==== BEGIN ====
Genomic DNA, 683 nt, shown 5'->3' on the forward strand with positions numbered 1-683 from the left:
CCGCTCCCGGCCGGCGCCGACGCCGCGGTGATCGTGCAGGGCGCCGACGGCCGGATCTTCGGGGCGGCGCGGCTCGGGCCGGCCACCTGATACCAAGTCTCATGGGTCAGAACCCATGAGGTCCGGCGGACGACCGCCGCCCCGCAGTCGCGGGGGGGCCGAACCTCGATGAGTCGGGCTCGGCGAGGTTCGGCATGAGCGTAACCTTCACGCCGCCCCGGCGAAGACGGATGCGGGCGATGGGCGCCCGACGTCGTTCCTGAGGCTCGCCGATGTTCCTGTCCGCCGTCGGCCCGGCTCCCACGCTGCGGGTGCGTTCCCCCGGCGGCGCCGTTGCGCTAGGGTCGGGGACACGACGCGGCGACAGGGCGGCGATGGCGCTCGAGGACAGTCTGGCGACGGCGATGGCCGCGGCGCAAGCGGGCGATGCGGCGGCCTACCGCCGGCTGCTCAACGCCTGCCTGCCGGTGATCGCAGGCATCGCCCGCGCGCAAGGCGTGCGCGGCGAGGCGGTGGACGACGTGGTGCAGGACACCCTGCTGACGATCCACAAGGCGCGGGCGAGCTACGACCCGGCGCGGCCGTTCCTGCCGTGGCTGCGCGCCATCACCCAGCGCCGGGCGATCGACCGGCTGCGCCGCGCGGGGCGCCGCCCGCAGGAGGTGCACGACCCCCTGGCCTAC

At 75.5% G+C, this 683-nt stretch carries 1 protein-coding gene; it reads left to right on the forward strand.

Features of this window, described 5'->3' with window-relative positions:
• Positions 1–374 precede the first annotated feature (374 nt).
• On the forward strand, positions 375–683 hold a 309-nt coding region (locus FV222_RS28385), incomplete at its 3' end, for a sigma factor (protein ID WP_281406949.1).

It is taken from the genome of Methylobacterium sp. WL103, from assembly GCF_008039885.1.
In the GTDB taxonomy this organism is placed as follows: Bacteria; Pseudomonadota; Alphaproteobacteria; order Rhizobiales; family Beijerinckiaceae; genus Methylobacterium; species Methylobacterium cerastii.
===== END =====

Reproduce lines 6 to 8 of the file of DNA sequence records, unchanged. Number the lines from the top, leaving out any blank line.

• On the forward strand, positions 375–683 hold a 309-nt coding region (locus FV222_RS28385), incomplete at its 3' end, for a sigma factor (protein ID WP_281406949.1).

It is taken from the genome of Methylobacterium sp. WL103, from assembly GCF_008039885.1.
In the GTDB taxonomy this organism is placed as follows: Bacteria; Pseudomonadota; Alphaproteobacteria; order Rhizobiales; family Beijerinckiaceae; genus Methylobacterium; species Methylobacterium cerastii.